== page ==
The anti-union threats have only intensified. In an increasingly desperate bid to stop workers from organizing, Starbucks HQ announced in early May that it would increase workers’ benefits—including access to tips and paid leave—but only to workers in stores that had not yet opted for unionization. Schultz and other members of Starbucks senior management have misleadingly claimed that their hands are tied because the law prevents them from unilaterally changing benefits for workers in stores engaged in bargaining or those in stores that have already voted to unionize. In reality, the organizing and bargaining committee immediately informed Starbucks HQ that they would not file objections and called on the firm to extend benefit increases to all workers. The only reason for Starbucks to continue to repeat the threat—which was quickly taken up and amplified by district and store managers—is to frighten workers at stores that are still non-union against supporting Starbucks Workers United. The union has filed charges with the NLRB over the benefit threat, but the Board may take several months to act, and, before that, the threat could determine the outcome of close elections.
The anti-union campaign intensifies under Schultz: Starbucks has done virtually everything it can to fight against unionization. Much of its anti-union campaign has happened under the direction of its old and new interim CEO, Howard Schultz, who has a long history of fighting unions. Even before he returned, Schultz was flown in to deliver an hour-long anti-union speech in Buffalo last November in a last-ditch effort to pressure workers in the city against supporting the union. After returning as interim CEO in April, Schultz has attacked pro-union workers for disloyalty and implored store managers to become more active in the anti-union campaign. Starbucks has consistently worried about the commitment of its store managers, many of whom are former baristas, and has had to rely instead more on district managers and regional human resource personnel to deliver the corporation’s anti-union message.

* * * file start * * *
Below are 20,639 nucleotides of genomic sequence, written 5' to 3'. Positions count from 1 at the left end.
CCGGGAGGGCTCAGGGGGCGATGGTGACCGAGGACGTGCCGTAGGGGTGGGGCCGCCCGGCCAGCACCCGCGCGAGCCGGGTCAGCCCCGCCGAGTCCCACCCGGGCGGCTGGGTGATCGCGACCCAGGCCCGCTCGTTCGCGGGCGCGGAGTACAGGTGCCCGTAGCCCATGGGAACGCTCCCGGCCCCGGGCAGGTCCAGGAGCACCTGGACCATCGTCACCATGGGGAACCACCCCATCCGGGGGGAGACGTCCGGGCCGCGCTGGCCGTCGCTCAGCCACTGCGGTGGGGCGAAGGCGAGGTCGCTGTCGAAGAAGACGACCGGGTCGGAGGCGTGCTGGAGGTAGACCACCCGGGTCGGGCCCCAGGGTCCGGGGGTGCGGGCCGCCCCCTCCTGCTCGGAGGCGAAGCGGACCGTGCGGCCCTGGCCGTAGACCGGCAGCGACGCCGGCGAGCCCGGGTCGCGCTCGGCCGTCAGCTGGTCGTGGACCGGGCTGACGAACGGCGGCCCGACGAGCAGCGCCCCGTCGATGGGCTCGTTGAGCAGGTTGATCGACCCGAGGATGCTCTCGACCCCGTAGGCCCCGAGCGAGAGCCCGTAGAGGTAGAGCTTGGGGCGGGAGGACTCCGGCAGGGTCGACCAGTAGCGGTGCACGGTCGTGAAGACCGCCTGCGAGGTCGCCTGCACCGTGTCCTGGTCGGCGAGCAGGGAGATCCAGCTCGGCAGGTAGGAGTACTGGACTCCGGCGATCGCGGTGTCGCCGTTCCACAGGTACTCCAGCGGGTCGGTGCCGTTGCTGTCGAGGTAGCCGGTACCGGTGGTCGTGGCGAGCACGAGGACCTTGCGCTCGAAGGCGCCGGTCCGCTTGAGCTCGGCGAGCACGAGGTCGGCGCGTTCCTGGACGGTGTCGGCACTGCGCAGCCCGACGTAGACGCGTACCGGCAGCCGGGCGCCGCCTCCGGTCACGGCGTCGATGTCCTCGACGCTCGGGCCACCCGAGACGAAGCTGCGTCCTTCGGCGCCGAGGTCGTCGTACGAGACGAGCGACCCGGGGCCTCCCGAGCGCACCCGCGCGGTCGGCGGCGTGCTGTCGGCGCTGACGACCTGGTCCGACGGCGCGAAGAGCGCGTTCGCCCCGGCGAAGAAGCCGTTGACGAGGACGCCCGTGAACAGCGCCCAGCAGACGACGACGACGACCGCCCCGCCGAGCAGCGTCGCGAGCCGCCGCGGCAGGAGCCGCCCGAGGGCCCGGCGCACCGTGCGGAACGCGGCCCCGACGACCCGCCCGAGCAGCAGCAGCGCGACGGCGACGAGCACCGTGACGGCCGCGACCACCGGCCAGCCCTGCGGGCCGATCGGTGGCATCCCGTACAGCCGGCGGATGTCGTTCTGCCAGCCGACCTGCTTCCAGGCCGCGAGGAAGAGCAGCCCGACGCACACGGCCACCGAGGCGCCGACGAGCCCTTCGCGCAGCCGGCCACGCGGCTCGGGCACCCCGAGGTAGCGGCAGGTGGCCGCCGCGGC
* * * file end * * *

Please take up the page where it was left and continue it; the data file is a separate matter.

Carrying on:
Schultz has called union activists “so-called workers” and has blamed the campaign on an “outside force.” In a public forum in Long Beach—which has one of the first four stores in California to vote for the union—he told pro-union workers, “Why don’t you go somewhere else?” Moreover, in a distortion of epic proportions, Schultz has stated that corporations nationwide are “under assault” by unions. Actually, Starbucks has effectively declared war on its pro-union baristas and spent millions of dollars trying to deny them a free and fair choice on unionization: it has sought to delay elections and vote counts, fired pro-union workers, forced workers to listen to fear-mongering anti-union propaganda, threatened to deny them benefit increases, and committed scores of unlawful anti-union actions across the country. Yet, to date, it has continued to lose election after election, often by overwhelming margins.
Reputational Damage: Starbucks has admitted in its SEC filings for investors that its anti-union campaign involves a significant degree of reputational risk and could ultimately hurt the company’s bottom line. Starbucks is not only a high-profile corporation with a public reputation for supporting progressive values, but also one with a largely liberal customer base that overwhelming supports the union campaign. But Schultz and Starbucks HQ have shown no sign of giving up this bitter war of attrition against pro-union workers, and may even decide to intensify their efforts if the current losing streak in elections and the rapid spread of the union campaign continue. This intensification would almost certainly produce even more allegations of unlawful anti-union activity – as well as more reputation damage to Starbucks’ brand — and thus the response of the Biden NLRB may yet prove decisive.
The Response of the Biden National Labor Relations Board
For several decades, the NLRB has been plagued by two main issues that have undermined its ability to protect pro-union workers, especially those at powerful corporations: delays in its processes and weak remedies for violations of the law. Both issues have been apparent at Starbucks, but the chronically under-funded and understaffed labor board now appears to be trying to act more quickly and more decisively against Starbucks’ anti-union lawlessness.
Delay can often be a killer for union campaigns: During the first half-year or so of the campaign, workers were forced to wait many months simply to vote in NLRB elections. Starbucks’ law firm, Littler Mendelson, is chock full of former NLRB attorneys and attorneys from large anti-union corporations who know how to exploit every weakness and every loophole in the Board’s processes. Moreover, it knows that delay is often a killer for union campaigns, especially one such as Starbucks, where the union is trying to organize at thousands of small bargaining units and depends on maintaining its momentum to spread.